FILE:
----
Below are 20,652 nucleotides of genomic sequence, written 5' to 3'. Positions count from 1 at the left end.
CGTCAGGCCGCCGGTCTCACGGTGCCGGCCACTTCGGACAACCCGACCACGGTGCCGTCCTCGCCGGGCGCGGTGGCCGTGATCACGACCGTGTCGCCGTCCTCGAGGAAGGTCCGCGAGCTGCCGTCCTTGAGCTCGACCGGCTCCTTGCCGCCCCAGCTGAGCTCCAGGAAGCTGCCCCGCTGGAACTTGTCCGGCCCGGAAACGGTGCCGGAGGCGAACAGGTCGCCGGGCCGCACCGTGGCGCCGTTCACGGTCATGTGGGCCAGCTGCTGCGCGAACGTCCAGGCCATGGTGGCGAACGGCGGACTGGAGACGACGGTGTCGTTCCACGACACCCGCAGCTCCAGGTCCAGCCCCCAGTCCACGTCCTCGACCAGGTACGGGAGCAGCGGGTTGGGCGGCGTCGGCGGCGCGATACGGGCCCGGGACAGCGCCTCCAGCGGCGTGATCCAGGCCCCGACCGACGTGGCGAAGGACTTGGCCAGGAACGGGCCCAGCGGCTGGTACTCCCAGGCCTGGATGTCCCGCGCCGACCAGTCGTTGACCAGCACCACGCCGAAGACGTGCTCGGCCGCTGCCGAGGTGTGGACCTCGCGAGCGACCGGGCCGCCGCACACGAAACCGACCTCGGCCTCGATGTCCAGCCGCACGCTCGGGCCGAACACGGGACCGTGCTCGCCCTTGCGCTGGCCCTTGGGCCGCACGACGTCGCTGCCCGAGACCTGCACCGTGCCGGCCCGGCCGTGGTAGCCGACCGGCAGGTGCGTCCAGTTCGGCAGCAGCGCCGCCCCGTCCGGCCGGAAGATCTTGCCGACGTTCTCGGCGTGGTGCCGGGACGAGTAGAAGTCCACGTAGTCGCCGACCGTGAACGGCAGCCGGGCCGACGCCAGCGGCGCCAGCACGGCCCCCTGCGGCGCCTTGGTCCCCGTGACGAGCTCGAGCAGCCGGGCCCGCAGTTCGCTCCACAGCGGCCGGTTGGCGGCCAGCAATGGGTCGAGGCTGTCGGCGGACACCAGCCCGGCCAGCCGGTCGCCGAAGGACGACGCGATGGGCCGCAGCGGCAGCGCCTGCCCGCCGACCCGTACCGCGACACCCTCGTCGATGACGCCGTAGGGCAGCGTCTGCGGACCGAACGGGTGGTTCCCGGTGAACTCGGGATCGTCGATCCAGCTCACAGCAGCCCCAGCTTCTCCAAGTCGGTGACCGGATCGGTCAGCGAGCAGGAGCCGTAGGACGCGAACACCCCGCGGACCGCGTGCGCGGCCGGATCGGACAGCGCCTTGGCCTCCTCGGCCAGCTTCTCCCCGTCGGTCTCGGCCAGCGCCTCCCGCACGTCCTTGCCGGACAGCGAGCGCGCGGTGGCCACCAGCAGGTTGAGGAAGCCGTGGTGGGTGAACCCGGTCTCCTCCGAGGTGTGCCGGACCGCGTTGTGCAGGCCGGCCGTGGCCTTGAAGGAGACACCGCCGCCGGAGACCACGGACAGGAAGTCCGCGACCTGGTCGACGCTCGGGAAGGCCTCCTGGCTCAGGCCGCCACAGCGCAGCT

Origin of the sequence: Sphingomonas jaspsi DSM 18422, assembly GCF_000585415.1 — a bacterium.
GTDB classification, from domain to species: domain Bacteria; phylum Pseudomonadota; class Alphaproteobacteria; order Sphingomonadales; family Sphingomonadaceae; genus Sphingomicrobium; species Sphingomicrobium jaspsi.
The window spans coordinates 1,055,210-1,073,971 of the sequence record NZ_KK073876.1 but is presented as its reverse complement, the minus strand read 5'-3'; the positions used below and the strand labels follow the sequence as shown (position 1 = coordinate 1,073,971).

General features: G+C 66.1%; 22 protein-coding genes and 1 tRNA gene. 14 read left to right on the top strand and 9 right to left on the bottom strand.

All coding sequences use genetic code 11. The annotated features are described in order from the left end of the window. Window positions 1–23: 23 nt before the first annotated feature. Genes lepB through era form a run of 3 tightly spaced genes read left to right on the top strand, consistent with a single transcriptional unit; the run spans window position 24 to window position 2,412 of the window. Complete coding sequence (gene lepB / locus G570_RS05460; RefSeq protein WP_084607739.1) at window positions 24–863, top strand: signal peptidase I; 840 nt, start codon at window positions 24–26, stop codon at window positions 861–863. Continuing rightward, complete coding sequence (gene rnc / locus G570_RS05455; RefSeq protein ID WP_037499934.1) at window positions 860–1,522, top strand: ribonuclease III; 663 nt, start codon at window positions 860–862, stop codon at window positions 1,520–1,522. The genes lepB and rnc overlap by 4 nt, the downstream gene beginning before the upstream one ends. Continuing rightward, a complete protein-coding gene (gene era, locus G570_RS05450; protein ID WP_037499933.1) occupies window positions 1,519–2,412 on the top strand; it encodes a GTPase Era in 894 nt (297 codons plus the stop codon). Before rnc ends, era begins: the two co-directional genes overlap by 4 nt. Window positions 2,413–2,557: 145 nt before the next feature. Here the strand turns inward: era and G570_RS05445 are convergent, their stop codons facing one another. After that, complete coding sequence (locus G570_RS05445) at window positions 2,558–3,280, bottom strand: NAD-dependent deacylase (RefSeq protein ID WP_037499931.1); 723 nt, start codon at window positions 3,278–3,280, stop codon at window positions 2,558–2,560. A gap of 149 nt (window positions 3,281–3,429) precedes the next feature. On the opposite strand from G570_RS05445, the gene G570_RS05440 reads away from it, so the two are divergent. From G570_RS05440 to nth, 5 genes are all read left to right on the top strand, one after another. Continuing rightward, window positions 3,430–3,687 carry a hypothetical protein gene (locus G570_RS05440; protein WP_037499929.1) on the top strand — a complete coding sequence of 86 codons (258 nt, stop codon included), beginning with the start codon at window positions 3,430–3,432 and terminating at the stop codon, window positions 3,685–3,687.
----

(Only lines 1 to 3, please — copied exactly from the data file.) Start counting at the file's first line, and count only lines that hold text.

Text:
Below are 20,652 nucleotides of genomic sequence, written 5' to 3'. Positions count from 1 at the left end.
CGTCAGGCCGCCGGTCTCACGGTGCCGGCCACTTCGGACAACCCGACCACGGTGCCGTCCTCGCCGGGCGCGGTGGCCGTGATCACGACCGTGTCGCCGTCCTCGAGGAAGGTCCGCGAGCTGCCGTCCTTGAGCTCGACCGGCTCCTTGCCGCCCCAGCTGAGCTCCAGGAAGCTGCCCCGCTGGAACTTGTCCGGCCCGGAAACGGTGCCGGAGGCGAACAGGTCGCCGGGCCGCACCGTGGCGCCGTTCACGGTCATGTGGGCCAGCTGCTGCGCGAACGTCCAGGCCATGGTGGCGAACGGCGGACTGGAGACGACGGTGTCGTTCCACGACACCCGCAGCTCCAGGTCCAGCCCCCAGTCCACGTCCTCGACCAGGTACGGGAGCAGCGGGTTGGGCGGCGTCGGCGGCGCGATACGGGCCCGGGACAGCGCCTCCAGCGGCGTGATCCAGGCCCCGACCGACGTGGCGAAGGACTTGGCCAGGAACGGGCCCAGCGGCTGGTACTCCCAGGCCTGGATGTCCCGCGCCGACCAGTCGTTGACCAGCACCACGCCGAAGACGTGCTCGGCCGCTGCCGAGGTGTGGACCTCGCGAGCGACCGGGCCGCCGCACACGAAACCGACCTCGGCCTCGATGTCCAGCCGCACGCTCGGGCCGAACACGGGACCGTGCTCGCCCTTGCGCTGGCCCTTGGGCCGCACGACGTCGCTGCCCGAGACCTGCACCGTGCCGGCCCGGCCGTGGTAGCCGACCGGCAGGTGCGTCCAGTTCGGCAGCAGCGCCGCCCCGTCCGGCCGGAAGATCTTGCCGACGTTCTCGGCGTGGTGCCGGGACGAGTAGAAGTCCACGTAGTCGCCGACCGTGAACGGCAGCCGGGCCGACGCCAGCGGCGCCAGCACGGCCCCCTGCGGCGCCTTGGTCCCCGTGACGAGCTCGAGCAGCCGGGCCCGCAGTTCGCTCCACAGCGGCCGGTTGGCGGCCAGCAATGGGTCGAGGCTGTCGGCGGACACCAGCCCGGCCAGCCGGTCGCCGAAGGACGACGCGATGGGCCGCAGCGGCAGCGCCTGCCCGCCGACCCGTACCGCGACACCCTCGTCGATGACGCCGTAGGGCAGCGTCTGCGGACCGAACGGGTGGTTCCCGGTGAACTCGGGATCGTCGATCCAGCTCACAGCAGCCCCAGCTTCTCCAAGTCGGTGACCGGATCGGTCAGCGAGCAGGAGCCGTAGGACGCGAACACCCCGCGGACCGCGTGCGCGGCCGGATCGGACAGCGCCTTGGCCTCCTCGGCCAGCTTCTCCCCGTCGGTCTCGGCCAGCGCCTCCCGCACGTCCTTGCCGGACAGCGAGCGCGCGGTGGCCACCAGCAGGTTGAGGAAGCCGTGGTGGGTGAACCCGGTCTCCTCCGAGGTGTGCCGGACCGCGTTGTGCAGGCCGGCCGTGGCCTTGAAGGAGACACCGCCGCCGGAGACCACGGACAGGAAGTCCGCGACCTGGTCGACGCTCGGGAAGGCCTCCTGGCTCAGGCCGCCACAGCGCAGCT

Origin of the sequence: Sphingomonas jaspsi DSM 18422, assembly GCF_000585415.1 — a bacterium.